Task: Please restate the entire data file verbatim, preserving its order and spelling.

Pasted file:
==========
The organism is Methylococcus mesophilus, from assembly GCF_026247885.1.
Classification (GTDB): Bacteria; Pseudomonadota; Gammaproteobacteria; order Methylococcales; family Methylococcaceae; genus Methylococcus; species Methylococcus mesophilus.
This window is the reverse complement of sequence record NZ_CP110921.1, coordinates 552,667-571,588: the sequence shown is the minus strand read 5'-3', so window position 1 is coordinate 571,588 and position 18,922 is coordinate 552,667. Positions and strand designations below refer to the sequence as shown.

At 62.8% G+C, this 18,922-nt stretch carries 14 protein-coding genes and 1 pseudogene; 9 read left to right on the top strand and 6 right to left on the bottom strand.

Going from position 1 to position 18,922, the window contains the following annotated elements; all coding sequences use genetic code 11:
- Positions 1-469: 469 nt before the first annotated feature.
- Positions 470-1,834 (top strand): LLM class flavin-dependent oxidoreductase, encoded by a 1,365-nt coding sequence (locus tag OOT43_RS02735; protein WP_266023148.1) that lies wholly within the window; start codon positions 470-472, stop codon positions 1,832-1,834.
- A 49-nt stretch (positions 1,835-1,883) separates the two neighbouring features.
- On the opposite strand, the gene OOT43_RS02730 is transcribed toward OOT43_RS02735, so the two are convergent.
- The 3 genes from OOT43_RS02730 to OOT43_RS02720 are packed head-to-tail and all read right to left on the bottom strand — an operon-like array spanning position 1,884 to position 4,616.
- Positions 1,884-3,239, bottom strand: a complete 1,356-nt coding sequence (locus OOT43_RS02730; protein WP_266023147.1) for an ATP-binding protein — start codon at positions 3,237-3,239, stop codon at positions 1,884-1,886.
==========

The organism is Methylococcus mesophilus, from assembly GCF_026247885.1.
Classification (GTDB): Bacteria; Pseudomonadota; Gammaproteobacteria; order Methylococcales; family Methylococcaceae; genus Methylococcus; species Methylococcus mesophilus.
This window is the reverse complement of sequence record NZ_CP110921.1, coordinates 552,667-571,588: the sequence shown is the minus strand read 5'-3', so window position 1 is coordinate 571,588 and position 18,922 is coordinate 552,667. Positions and strand designations below refer to the sequence as shown.

At 62.8% G+C, this 18,922-nt stretch carries 14 protein-coding genes and 1 pseudogene; 9 read left to right on the top strand and 6 right to left on the bottom strand.

Going from position 1 to position 18,922, the window contains the following annotated elements; all coding sequences use genetic code 11:
- Positions 1-469: 469 nt before the first annotated feature.
- Positions 470-1,834 (top strand): LLM class flavin-dependent oxidoreductase, encoded by a 1,365-nt coding sequence (locus tag OOT43_RS02735; protein WP_266023148.1) that lies wholly within the window; start codon positions 470-472, stop codon positions 1,832-1,834.
- A 49-nt stretch (positions 1,835-1,883) separates the two neighbouring features.
- On the opposite strand, the gene OOT43_RS02730 is transcribed toward OOT43_RS02735, so the two are convergent.
- The 3 genes from OOT43_RS02730 to OOT43_RS02720 are packed head-to-tail and all read right to left on the bottom strand — an operon-like array spanning position 1,884 to position 4,616.
- Positions 1,884-3,239, bottom strand: a complete 1,356-nt coding sequence (locus OOT43_RS02730; protein WP_266023147.1) for an ATP-binding protein — start codon at positions 3,237-3,239, stop codon at positions 1,884-1,886.